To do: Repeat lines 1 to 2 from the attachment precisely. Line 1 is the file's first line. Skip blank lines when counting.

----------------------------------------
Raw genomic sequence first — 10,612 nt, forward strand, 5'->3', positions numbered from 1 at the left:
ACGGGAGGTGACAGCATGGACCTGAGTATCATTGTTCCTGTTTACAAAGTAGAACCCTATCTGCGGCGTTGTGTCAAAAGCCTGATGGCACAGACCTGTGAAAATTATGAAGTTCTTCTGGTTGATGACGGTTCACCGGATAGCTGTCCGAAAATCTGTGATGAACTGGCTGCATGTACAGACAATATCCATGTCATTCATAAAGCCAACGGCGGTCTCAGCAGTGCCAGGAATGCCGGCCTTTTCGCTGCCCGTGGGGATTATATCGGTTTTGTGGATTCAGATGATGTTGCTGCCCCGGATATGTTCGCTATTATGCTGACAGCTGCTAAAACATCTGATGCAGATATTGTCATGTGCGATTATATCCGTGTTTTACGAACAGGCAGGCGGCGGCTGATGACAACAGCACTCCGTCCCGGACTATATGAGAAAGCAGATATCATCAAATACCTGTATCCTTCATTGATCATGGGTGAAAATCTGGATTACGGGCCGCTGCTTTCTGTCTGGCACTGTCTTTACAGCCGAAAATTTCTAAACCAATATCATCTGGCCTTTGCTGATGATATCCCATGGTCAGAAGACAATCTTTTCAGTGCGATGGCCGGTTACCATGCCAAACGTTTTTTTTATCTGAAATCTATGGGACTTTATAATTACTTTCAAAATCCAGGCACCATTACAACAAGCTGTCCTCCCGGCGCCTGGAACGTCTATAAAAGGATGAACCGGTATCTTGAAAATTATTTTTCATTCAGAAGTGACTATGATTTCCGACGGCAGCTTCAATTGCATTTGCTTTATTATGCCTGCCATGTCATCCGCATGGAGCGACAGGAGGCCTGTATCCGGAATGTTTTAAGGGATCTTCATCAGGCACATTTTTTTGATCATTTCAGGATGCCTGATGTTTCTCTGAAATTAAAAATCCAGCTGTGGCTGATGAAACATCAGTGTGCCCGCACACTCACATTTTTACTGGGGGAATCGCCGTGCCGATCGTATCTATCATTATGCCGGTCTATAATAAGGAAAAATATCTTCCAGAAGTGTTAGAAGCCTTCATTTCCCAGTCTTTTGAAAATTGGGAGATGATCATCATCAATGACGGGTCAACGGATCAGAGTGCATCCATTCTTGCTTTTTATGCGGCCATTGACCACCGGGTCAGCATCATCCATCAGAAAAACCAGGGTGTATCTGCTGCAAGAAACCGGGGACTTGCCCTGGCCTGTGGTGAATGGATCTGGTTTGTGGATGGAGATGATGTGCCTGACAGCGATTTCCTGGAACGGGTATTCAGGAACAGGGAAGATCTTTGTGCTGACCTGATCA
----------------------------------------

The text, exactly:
Raw genomic sequence first — 10,612 nt, forward strand, 5'->3', positions numbered from 1 at the left:
ACGGGAGGTGACAGCATGGACCTGAGTATCATTGTTCCTGTTTACAAAGTAGAACCCTATCTGCGGCGTTGTGTCAAAAGCCTGATGGCACAGACCTGTGAAAATTATGAAGTTCTTCTGGTTGATGACGGTTCACCGGATAGCTGTCCGAAAATCTGTGATGAACTGGCTGCATGTACAGACAATATCCATGTCATTCATAAAGCCAACGGCGGTCTCAGCAGTGCCAGGAATGCCGGCCTTTTCGCTGCCCGTGGGGATTATATCGGTTTTGTGGATTCAGATGATGTTGCTGCCCCGGATATGTTCGCTATTATGCTGACAGCTGCTAAAACATCTGATGCAGATATTGTCATGTGCGATTATATCCGTGTTTTACGAACAGGCAGGCGGCGGCTGATGACAACAGCACTCCGTCCCGGACTATATGAGAAAGCAGATATCATCAAATACCTGTATCCTTCATTGATCATGGGTGAAAATCTGGATTACGGGCCGCTGCTTTCTGTCTGGCACTGTCTTTACAGCCGAAAATTTCTAAACCAATATCATCTGGCCTTTGCTGATGATATCCCATGGTCAGAAGACAATCTTTTCAGTGCGATGGCCGGTTACCATGCCAAACGTTTTTTTTATCTGAAATCTATGGGACTTTATAATTACTTTCAAAATCCAGGCACCATTACAACAAGCTGTCCTCCCGGCGCCTGGAACGTCTATAAAAGGATGAACCGGTATCTTGAAAATTATTTTTCATTCAGAAGTGACTATGATTTCCGACGGCAGCTTCAATTGCATTTGCTTTATTATGCCTGCCATGTCATCCGCATGGAGCGACAGGAGGCCTGTATCCGGAATGTTTTAAGGGATCTTCATCAGGCACATTTTTTTGATCATTTCAGGATGCCTGATGTTTCTCTGAAATTAAAAATCCAGCTGTGGCTGATGAAACATCAGTGTGCCCGCACACTCACATTTTTACTGGGGGAATCGCCGTGCCGATCGTATCTATCATTATGCCGGTCTATAATAAGGAAAAATATCTTCCAGAAGTGTTAGAAGCCTTCATTTCCCAGTCTTTTGAAAATTGGGAGATGATCATCATCAATGACGGGTCAACGGATCAGAGTGCATCCATTCTTGCTTTTTATGCGGCCATTGACCACCGGGTCAGCATCATCCATCAGAAAAACCAGGGTGTATCTGCTGCAAGAAACCGGGGACTTGCCCTGGCCTGTGGTGAATGGATCTGGTTTGTGGATGGAGATGATGTGCCTGACAGCGATTTCCTGGAACGGGTATTCAGGAACAGGGAAGATCTTTGTGCTGACCTGATCA